The Indonesian Hindu Religious Council’s (PHDI) Sabha Pandita (high priests) have issued an edict declaring Bali’s Benoa Bay a sacred area.
The decision, which was made during a Sabha Pandita meeting in Denpasar on Saturday evening, aimed to respond to controversy surrounding a planned reclamation project in the bay. The high priests said, however, that they did not make the edict specifically in relation to the reclamation.
“We declare today that Benoa Bay is a sacred area that must be maintained and preserved,” said high priest Ida Pedanda Gede Bang Buruan Manuaba, who led the meeting attended by 22 high priests from across Indonesia.
The priests said Benoa Bay had many sacred places because the beach was used for religious rituals such as melasti, a Hindu ceremony to spiritually cleanse the soul and nature. It also had many temples, they added.Citing an example, the priests explained that the Karang Tengah Temple, which is built in the middle of Benoa Bay, was used for mulang pakelem, a ritual to purify the sea. Many temples can be seen in areas around the bay.
“We hope that our decision can be used as guidance for all people,” he said.
For Bali, which is predominantly Hindu, the PHDI’s religious edict could help to guide the government in forming policies, including on the controversial Benoa Bay project. The decision was made based on recommendations from a team of nine high priests who conducted a study related to the reclamation project from October last year. Putu Wirata Dwikora, the chairman of the PHDI’s Sabha Walaka (intellectual group), said the decision made by the highest forum of the PHDI must be used as guidance for the government in decision-making. “This also must be used in making decisions on the planned reclamation project. As the high priests have declared Benoa Bay a sacred area, any project that could damage it should not be allowed, including coastal reclamation,” Wirata said.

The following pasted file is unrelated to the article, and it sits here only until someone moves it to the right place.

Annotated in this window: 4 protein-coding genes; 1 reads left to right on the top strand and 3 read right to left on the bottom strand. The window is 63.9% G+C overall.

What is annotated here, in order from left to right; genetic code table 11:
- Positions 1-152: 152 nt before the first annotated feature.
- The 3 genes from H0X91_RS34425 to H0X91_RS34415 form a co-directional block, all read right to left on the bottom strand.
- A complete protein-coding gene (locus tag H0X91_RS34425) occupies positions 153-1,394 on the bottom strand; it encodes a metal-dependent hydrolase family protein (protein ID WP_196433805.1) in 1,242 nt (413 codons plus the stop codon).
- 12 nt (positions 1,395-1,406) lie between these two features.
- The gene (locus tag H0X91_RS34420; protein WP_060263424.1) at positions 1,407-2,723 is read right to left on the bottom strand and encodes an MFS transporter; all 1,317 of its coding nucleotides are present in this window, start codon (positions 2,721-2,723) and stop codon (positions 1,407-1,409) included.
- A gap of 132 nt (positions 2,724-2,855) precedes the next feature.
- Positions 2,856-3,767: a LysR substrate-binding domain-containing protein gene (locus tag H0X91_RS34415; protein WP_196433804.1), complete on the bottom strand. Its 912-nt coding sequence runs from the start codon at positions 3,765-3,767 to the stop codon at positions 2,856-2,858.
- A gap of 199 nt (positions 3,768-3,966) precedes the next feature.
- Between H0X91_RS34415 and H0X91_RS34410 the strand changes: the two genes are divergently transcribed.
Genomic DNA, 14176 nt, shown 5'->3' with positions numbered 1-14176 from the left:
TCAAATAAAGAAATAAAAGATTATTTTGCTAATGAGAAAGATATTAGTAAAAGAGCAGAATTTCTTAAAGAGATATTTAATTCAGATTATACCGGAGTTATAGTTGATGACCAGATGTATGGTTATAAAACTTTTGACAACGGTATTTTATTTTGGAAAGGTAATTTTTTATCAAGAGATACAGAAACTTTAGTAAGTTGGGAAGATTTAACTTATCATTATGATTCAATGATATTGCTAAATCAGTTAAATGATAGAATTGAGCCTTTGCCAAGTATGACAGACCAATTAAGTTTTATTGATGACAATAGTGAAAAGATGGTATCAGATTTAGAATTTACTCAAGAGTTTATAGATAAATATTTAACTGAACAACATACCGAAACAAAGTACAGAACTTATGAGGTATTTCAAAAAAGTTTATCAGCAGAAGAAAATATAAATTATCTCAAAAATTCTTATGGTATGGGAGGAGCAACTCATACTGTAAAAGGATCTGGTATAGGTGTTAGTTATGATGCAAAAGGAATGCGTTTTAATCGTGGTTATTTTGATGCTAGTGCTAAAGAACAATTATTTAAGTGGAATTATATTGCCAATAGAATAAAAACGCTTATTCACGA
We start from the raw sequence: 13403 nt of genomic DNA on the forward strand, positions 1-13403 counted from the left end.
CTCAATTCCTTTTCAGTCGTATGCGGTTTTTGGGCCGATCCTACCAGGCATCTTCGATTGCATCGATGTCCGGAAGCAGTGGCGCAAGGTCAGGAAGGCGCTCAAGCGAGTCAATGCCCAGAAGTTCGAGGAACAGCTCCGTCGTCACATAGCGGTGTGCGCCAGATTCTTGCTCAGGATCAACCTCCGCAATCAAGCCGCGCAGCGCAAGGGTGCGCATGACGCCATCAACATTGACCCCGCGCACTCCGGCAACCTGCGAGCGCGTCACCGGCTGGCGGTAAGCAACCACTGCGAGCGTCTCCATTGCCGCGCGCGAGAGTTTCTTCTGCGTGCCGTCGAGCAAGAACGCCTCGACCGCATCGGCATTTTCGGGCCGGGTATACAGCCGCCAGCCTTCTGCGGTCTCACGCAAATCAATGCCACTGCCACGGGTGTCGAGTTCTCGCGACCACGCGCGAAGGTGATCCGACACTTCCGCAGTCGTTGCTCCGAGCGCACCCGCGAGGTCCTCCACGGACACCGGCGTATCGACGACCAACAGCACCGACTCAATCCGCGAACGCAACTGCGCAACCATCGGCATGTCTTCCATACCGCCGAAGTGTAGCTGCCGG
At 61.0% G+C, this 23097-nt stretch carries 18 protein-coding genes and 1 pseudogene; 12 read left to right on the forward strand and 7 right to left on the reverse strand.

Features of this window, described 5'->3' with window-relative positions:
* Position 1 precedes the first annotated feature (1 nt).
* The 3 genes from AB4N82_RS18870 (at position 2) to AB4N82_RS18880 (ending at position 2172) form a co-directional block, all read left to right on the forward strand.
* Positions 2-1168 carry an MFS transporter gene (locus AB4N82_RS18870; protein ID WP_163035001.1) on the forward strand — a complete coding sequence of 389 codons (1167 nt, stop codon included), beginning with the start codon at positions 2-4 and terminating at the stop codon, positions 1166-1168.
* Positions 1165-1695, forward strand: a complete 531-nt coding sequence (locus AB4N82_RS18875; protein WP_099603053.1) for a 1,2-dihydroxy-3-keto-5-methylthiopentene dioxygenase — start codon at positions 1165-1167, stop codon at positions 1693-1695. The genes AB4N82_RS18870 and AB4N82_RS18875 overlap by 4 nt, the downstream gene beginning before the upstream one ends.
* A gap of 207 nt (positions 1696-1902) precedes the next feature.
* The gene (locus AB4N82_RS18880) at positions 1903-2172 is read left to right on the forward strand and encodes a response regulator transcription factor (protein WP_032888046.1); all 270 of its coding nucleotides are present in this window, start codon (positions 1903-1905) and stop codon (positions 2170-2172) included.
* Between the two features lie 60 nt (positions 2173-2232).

Wirata added that the high priests did not have a stance on the reclamation project. “They only made a decision based on religious context. However, as a sacred area, it is obvious that reclamation cannot be carried out in Benoa Bay,” he said. The planned reclamation of Benoa Bay was proposed by PT Tirta Wahana Bali Internasional, a company owned by business tycoon Tommy Winata. The company is currently carrying out an Environmental Impact Analysis (Amdal) for the project. Many parties in Bali, including customary villages across the island, tourism stakeholders and environmental activists, have voiced their objections to the plan. (ebf)